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Private Transfers within the Family: Mothers, Fathers, Sons and Daughters

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  • Donald Cox

    ()
    (Boston College)

Abstract

Despite recent advances in data collection and the growing number of empirical studies that examine private intergenerational transfers, there still exist significant gaps in our knowledge. Who transfers what to whom, and why do they it? I argue that some of these gaps could be filled by departing from the standard parent-child framework and concentrating instead on fathers, mothers, sons and daughters in a way that accounts for fundamental--and sometimes obvious--male-female differences in concerns and objectives in family life. Elementary sex differences in reproductive biology constitute the basic building blocks of studies of family behavior in many disciplines, but despite recent progress they get far less attention than they deserve in economic studies of the family. I explore, separately, the implications of three basic biological facts for intergenerational transfer behavior. The first is paternity uncertainty: how does it affect the incentives of fathers, mothers and of various grandparents to invest in children? The second is differing reproductive prospects of sons versus daughters: when are sons a better investment than daughters and vice versa? The third is conflict: How much acrimony might we expect to occur in families, and why? In examining these issues I also explore household survey data from the United States. This preliminary evidence is consistent with non-biological as well as biological explanations of behavior. Nonetheless, the biological focus confers two advantages, by generating falsifiable predictions and by illuminating new avenues for empirical work. There is enormous potential for further micro-data-based empirical work in this area.

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Bibliographic Info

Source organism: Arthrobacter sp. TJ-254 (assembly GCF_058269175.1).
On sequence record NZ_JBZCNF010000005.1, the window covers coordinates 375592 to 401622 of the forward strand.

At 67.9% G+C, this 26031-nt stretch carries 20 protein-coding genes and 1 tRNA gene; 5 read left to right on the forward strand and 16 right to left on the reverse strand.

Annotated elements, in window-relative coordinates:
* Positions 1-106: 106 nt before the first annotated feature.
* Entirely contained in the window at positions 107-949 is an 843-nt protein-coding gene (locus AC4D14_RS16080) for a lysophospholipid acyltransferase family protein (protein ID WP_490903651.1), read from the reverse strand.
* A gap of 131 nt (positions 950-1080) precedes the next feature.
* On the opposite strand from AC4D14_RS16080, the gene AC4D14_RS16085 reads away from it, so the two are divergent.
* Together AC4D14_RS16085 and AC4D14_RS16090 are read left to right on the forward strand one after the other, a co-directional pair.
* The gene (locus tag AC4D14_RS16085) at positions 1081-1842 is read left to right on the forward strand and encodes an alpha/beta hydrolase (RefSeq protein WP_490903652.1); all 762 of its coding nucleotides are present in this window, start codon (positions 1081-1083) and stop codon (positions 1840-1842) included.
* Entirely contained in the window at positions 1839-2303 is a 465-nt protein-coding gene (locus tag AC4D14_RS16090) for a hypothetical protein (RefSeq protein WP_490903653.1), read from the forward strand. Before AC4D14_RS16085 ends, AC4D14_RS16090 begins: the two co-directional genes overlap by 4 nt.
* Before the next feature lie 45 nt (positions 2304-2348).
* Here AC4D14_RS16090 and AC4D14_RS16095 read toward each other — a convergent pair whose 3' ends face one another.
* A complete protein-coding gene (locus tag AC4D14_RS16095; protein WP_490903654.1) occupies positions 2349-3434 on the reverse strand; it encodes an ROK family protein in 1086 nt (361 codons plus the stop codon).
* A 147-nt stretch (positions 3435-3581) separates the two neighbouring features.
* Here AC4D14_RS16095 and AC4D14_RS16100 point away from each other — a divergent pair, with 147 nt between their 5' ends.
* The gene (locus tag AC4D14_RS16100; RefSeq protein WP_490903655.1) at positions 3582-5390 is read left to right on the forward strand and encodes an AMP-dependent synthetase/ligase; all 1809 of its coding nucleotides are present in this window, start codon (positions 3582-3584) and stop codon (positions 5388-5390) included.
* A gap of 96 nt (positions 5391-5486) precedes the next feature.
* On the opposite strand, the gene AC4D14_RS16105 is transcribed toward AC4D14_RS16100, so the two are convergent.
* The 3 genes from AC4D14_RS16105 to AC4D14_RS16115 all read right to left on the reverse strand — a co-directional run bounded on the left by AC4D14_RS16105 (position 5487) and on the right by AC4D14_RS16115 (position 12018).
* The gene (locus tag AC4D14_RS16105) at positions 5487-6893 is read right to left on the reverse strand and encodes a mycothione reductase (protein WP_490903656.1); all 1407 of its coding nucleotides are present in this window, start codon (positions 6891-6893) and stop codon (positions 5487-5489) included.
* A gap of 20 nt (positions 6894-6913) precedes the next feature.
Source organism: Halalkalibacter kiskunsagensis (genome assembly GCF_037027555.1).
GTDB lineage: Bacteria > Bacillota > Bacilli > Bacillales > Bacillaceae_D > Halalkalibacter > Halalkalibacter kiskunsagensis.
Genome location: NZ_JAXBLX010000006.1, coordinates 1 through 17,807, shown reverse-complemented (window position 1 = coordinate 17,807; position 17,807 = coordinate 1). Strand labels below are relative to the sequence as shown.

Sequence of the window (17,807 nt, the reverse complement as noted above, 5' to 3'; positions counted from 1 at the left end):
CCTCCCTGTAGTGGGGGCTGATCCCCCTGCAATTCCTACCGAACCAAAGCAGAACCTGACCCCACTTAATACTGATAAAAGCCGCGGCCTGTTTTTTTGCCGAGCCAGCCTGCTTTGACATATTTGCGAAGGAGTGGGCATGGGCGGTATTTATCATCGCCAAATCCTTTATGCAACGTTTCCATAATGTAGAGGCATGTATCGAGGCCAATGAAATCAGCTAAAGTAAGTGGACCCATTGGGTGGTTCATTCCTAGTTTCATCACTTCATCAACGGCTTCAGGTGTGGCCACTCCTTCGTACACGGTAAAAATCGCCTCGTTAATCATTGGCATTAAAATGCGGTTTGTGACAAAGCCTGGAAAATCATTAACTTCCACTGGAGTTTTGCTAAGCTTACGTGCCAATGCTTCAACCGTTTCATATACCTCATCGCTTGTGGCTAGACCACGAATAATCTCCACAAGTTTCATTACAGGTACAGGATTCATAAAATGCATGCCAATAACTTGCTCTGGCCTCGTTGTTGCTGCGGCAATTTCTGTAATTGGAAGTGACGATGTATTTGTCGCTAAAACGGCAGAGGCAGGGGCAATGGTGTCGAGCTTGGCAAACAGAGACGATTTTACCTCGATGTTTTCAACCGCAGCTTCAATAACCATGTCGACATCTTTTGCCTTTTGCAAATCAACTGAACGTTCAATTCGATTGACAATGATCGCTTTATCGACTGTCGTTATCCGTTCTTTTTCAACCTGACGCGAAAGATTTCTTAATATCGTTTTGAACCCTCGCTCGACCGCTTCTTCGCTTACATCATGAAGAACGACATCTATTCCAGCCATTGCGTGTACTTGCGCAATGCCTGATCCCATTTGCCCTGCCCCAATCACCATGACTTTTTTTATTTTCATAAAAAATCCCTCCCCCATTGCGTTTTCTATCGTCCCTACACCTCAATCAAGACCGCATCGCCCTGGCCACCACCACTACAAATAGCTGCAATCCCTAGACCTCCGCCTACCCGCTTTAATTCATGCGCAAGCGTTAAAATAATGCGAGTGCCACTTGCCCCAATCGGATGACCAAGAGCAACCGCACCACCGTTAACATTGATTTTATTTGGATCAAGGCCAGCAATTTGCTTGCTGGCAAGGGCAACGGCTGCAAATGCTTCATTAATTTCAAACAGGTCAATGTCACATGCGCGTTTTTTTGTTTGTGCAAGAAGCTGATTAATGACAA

Paper provided by Boston College Department of Economics in its series Boston College Working Papers in Economics with number 605.

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Date of creation: 31 Dec 2003
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Publication status: published in Alicia H. Munnell and Annika Sunden, eds., Death and Dollars: The Role of Gifts and Bequests in America, (c) 2003 by The Brookings Institution.
Handle: RePEc:boc:bocoec:605

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Related research

Keywords: Private transfers; gender; biology; evolution; conflict; public transfers; social security; marriage; children; family.;

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References

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Cited by:
  1. Dirk Bethmann & Michael Kvasnicka, 2011. "The institution of marriage," Journal of Population Economics, Springer, vol. 24(3), pages 1005-1032, July.
  2. Luke, Nancy & Munshi, Kaivan, 2011. "Women as agents of change: Female income and mobility in India," Journal of Development Economics, Elsevier, vol. 94(1), pages 1-17, January.
  3. Carmen Diana Deere & Cheryl Doss, 2006. "The Gender Asset Gap: What Do We Know And Why Does It Matter?," Feminist Economics, Taylor & Francis Journals, vol. 12(1-2), pages 1-50.
  4. Donald Cox, 2007. "Biological Basics and the Economics of the Family," Journal of Economic Perspectives, American Economic Association, vol. 21(2), pages 91-108, Spring.

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